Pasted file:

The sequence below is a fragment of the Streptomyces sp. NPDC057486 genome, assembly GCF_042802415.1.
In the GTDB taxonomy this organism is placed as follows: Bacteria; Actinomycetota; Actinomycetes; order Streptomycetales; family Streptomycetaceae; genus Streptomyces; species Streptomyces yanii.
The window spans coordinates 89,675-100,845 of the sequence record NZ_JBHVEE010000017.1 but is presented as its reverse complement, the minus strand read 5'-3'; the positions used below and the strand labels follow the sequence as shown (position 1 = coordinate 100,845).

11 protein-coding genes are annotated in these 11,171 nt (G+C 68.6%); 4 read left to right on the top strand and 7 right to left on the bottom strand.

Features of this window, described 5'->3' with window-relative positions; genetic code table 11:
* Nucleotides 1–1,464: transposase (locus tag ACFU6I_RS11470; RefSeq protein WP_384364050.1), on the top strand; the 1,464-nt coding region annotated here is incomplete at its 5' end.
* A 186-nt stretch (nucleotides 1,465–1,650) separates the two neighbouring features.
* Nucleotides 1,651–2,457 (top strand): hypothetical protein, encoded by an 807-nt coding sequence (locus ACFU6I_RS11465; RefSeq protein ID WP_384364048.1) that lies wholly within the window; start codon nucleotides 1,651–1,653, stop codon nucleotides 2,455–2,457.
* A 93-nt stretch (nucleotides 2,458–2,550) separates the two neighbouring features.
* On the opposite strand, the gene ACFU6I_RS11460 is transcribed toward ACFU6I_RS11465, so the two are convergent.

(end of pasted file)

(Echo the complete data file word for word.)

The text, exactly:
The sequence below is a fragment of the Streptomyces sp. NPDC057486 genome, assembly GCF_042802415.1.
In the GTDB taxonomy this organism is placed as follows: Bacteria; Actinomycetota; Actinomycetes; order Streptomycetales; family Streptomycetaceae; genus Streptomyces; species Streptomyces yanii.
The window spans coordinates 89,675-100,845 of the sequence record NZ_JBHVEE010000017.1 but is presented as its reverse complement, the minus strand read 5'-3'; the positions used below and the strand labels follow the sequence as shown (position 1 = coordinate 100,845).

11 protein-coding genes are annotated in these 11,171 nt (G+C 68.6%); 4 read left to right on the top strand and 7 right to left on the bottom strand.

Features of this window, described 5'->3' with window-relative positions; genetic code table 11:
* Nucleotides 1–1,464: transposase (locus tag ACFU6I_RS11470; RefSeq protein WP_384364050.1), on the top strand; the 1,464-nt coding region annotated here is incomplete at its 5' end.
* A 186-nt stretch (nucleotides 1,465–1,650) separates the two neighbouring features.
* Nucleotides 1,651–2,457 (top strand): hypothetical protein, encoded by an 807-nt coding sequence (locus ACFU6I_RS11465; RefSeq protein ID WP_384364048.1) that lies wholly within the window; start codon nucleotides 1,651–1,653, stop codon nucleotides 2,455–2,457.
* A 93-nt stretch (nucleotides 2,458–2,550) separates the two neighbouring features.
* On the opposite strand, the gene ACFU6I_RS11460 is transcribed toward ACFU6I_RS11465, so the two are convergent.